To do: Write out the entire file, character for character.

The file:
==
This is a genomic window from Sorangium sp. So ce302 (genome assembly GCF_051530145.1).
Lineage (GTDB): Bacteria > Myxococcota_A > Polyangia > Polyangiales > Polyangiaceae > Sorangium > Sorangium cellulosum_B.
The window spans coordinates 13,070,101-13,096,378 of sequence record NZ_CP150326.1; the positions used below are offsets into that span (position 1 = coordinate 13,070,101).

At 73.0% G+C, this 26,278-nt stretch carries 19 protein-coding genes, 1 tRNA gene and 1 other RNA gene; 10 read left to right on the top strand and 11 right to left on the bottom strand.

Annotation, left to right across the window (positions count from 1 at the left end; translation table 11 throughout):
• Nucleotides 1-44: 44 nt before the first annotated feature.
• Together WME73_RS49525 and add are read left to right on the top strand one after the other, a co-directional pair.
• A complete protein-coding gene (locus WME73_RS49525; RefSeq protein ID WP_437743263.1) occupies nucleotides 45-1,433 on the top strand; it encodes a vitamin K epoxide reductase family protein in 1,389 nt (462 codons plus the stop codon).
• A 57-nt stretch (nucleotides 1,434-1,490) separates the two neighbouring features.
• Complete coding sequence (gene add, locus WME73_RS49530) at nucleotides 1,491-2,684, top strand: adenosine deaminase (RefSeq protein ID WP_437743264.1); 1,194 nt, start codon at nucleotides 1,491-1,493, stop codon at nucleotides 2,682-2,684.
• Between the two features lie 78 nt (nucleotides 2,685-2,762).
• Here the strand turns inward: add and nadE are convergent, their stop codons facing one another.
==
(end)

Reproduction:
This is a genomic window from Sorangium sp. So ce302 (genome assembly GCF_051530145.1).
Lineage (GTDB): Bacteria > Myxococcota_A > Polyangia > Polyangiales > Polyangiaceae > Sorangium > Sorangium cellulosum_B.
The window spans coordinates 13,070,101-13,096,378 of sequence record NZ_CP150326.1; the positions used below are offsets into that span (position 1 = coordinate 13,070,101).

At 73.0% G+C, this 26,278-nt stretch carries 19 protein-coding genes, 1 tRNA gene and 1 other RNA gene; 10 read left to right on the top strand and 11 right to left on the bottom strand.

Annotation, left to right across the window (positions count from 1 at the left end; translation table 11 throughout):
• Nucleotides 1-44: 44 nt before the first annotated feature.
• Together WME73_RS49525 and add are read left to right on the top strand one after the other, a co-directional pair.
• A complete protein-coding gene (locus WME73_RS49525; RefSeq protein ID WP_437743263.1) occupies nucleotides 45-1,433 on the top strand; it encodes a vitamin K epoxide reductase family protein in 1,389 nt (462 codons plus the stop codon).
• A 57-nt stretch (nucleotides 1,434-1,490) separates the two neighbouring features.
• Complete coding sequence (gene add, locus WME73_RS49530) at nucleotides 1,491-2,684, top strand: adenosine deaminase (RefSeq protein ID WP_437743264.1); 1,194 nt, start codon at nucleotides 1,491-1,493, stop codon at nucleotides 2,682-2,684.
• Between the two features lie 78 nt (nucleotides 2,685-2,762).
• Here the strand turns inward: add and nadE are convergent, their stop codons facing one another.